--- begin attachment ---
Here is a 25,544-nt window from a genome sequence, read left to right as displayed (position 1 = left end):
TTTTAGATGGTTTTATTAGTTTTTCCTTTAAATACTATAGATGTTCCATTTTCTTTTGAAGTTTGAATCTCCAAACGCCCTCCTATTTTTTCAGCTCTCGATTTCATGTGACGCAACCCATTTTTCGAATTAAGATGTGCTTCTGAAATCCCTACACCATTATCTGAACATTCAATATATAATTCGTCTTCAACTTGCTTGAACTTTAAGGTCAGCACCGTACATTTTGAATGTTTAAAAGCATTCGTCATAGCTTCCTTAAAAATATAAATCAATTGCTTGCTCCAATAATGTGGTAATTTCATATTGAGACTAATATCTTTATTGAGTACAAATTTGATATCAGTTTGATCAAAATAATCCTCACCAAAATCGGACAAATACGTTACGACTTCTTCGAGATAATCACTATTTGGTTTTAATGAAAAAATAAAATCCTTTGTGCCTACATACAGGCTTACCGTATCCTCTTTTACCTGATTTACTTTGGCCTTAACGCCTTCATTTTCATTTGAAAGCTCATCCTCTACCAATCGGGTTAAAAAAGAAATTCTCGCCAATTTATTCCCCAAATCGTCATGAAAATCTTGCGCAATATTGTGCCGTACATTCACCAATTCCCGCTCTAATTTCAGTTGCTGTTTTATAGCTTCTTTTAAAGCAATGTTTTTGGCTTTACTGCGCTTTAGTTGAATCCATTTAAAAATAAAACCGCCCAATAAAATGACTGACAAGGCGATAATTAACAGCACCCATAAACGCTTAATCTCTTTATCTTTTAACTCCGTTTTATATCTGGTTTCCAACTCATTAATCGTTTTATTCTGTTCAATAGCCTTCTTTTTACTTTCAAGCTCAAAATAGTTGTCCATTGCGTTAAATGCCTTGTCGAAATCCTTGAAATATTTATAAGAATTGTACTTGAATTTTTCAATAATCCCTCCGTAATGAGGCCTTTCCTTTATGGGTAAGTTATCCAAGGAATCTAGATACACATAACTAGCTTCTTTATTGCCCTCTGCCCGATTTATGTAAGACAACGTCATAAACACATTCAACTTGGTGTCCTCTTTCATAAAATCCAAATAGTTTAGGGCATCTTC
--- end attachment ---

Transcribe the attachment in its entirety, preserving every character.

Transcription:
Here is a 25,544-nt window from a genome sequence, read left to right as displayed (position 1 = left end):
TTTTAGATGGTTTTATTAGTTTTTCCTTTAAATACTATAGATGTTCCATTTTCTTTTGAAGTTTGAATCTCCAAACGCCCTCCTATTTTTTCAGCTCTCGATTTCATGTGACGCAACCCATTTTTCGAATTAAGATGTGCTTCTGAAATCCCTACACCATTATCTGAACATTCAATATATAATTCGTCTTCAACTTGCTTGAACTTTAAGGTCAGCACCGTACATTTTGAATGTTTAAAAGCATTCGTCATAGCTTCCTTAAAAATATAAATCAATTGCTTGCTCCAATAATGTGGTAATTTCATATTGAGACTAATATCTTTATTGAGTACAAATTTGATATCAGTTTGATCAAAATAATCCTCACCAAAATCGGACAAATACGTTACGACTTCTTCGAGATAATCACTATTTGGTTTTAATGAAAAAATAAAATCCTTTGTGCCTACATACAGGCTTACCGTATCCTCTTTTACCTGATTTACTTTGGCCTTAACGCCTTCATTTTCATTTGAAAGCTCATCCTCTACCAATCGGGTTAAAAAAGAAATTCTCGCCAATTTATTCCCCAAATCGTCATGAAAATCTTGCGCAATATTGTGCCGTACATTCACCAATTCCCGCTCTAATTTCAGTTGCTGTTTTATAGCTTCTTTTAAAGCAATGTTTTTGGCTTTACTGCGCTTTAGTTGAATCCATTTAAAAATAAAACCGCCCAATAAAATGACTGACAAGGCGATAATTAACAGCACCCATAAACGCTTAATCTCTTTATCTTTTAACTCCGTTTTATATCTGGTTTCCAACTCATTAATCGTTTTATTCTGTTCAATAGCCTTCTTTTTACTTTCAAGCTCAAAATAGTTGTCCATTGCGTTAAATGCCTTGTCGAAATCCTTGAAATATTTATAAGAATTGTACTTGAATTTTTCAATAATCCCTCCGTAATGAGGCCTTTCCTTTATGGGTAAGTTATCCAAGGAATCTAGATACACATAACTAGCTTCTTTATTGCCCTCTGCCCGATTTATGTAAGACAACGTCATAAACACATTCAACTTGGTGTCCTCTTTCATAAAATCCAAATAGTTTAGGGCATCTTC